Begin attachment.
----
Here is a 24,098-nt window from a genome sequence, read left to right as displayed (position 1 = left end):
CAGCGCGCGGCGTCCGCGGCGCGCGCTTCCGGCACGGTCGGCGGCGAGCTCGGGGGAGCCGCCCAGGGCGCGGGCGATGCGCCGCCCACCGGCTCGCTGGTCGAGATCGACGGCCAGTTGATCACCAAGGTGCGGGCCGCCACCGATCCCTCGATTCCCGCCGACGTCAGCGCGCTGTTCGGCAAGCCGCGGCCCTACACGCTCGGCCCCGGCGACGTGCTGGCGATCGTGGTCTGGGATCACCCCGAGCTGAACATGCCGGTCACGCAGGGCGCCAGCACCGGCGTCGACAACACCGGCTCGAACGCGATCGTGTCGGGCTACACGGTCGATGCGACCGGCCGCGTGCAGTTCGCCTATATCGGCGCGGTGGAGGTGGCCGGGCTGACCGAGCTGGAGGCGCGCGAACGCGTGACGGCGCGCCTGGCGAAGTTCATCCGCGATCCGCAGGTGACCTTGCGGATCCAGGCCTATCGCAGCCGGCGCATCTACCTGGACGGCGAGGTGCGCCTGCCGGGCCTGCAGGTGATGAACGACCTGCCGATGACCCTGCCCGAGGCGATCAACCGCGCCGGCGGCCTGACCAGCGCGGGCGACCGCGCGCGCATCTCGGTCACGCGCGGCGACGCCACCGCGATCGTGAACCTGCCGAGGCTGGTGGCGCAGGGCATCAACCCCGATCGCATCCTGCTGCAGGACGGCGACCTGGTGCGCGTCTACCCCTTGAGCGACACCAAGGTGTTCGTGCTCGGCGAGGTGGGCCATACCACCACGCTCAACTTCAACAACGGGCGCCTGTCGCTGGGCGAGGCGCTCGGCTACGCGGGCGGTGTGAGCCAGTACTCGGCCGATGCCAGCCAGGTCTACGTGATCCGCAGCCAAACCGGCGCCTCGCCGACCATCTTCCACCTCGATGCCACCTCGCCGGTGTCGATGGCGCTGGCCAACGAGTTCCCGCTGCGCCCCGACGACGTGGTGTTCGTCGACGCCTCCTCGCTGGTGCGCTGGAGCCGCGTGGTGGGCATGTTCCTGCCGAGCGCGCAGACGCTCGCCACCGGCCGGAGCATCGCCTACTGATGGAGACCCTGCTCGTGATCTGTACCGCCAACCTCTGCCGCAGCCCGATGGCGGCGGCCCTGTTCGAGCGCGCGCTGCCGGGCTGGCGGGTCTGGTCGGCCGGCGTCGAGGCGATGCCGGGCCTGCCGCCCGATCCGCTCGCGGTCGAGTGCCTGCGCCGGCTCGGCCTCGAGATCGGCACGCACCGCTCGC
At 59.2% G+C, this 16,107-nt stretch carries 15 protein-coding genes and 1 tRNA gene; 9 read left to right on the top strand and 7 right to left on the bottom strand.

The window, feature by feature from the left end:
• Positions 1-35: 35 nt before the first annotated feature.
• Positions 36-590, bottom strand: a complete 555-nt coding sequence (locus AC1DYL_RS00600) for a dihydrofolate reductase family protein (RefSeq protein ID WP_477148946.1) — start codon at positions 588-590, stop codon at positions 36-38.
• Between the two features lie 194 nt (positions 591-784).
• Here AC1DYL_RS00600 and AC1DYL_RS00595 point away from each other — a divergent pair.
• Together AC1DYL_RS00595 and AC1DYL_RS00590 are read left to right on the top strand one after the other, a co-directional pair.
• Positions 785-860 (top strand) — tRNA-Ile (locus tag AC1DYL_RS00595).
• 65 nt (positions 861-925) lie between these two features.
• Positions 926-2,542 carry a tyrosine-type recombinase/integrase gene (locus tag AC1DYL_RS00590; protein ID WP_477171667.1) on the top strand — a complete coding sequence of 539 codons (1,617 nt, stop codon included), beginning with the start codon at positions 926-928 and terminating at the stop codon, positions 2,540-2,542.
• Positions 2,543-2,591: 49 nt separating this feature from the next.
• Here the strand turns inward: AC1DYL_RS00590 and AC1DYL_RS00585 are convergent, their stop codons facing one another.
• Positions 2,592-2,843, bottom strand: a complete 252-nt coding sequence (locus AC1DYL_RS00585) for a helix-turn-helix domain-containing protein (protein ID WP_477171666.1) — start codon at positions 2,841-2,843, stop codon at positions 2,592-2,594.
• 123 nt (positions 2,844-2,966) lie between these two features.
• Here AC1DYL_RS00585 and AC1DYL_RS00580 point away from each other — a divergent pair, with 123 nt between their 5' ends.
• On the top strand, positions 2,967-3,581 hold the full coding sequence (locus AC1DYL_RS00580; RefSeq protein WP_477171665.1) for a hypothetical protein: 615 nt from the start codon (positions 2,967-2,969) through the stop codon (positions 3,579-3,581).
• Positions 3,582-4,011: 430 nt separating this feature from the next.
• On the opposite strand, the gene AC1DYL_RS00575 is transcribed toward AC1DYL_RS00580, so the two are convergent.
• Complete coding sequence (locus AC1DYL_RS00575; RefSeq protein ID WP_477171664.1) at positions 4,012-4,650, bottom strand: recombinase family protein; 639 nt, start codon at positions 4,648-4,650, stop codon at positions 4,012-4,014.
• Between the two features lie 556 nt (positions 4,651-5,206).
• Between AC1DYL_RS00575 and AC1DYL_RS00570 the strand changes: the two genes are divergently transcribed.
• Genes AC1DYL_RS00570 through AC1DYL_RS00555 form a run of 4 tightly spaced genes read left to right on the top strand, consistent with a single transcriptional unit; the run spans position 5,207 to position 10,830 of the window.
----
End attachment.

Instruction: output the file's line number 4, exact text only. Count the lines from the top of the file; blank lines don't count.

The window, feature by feature from the left end: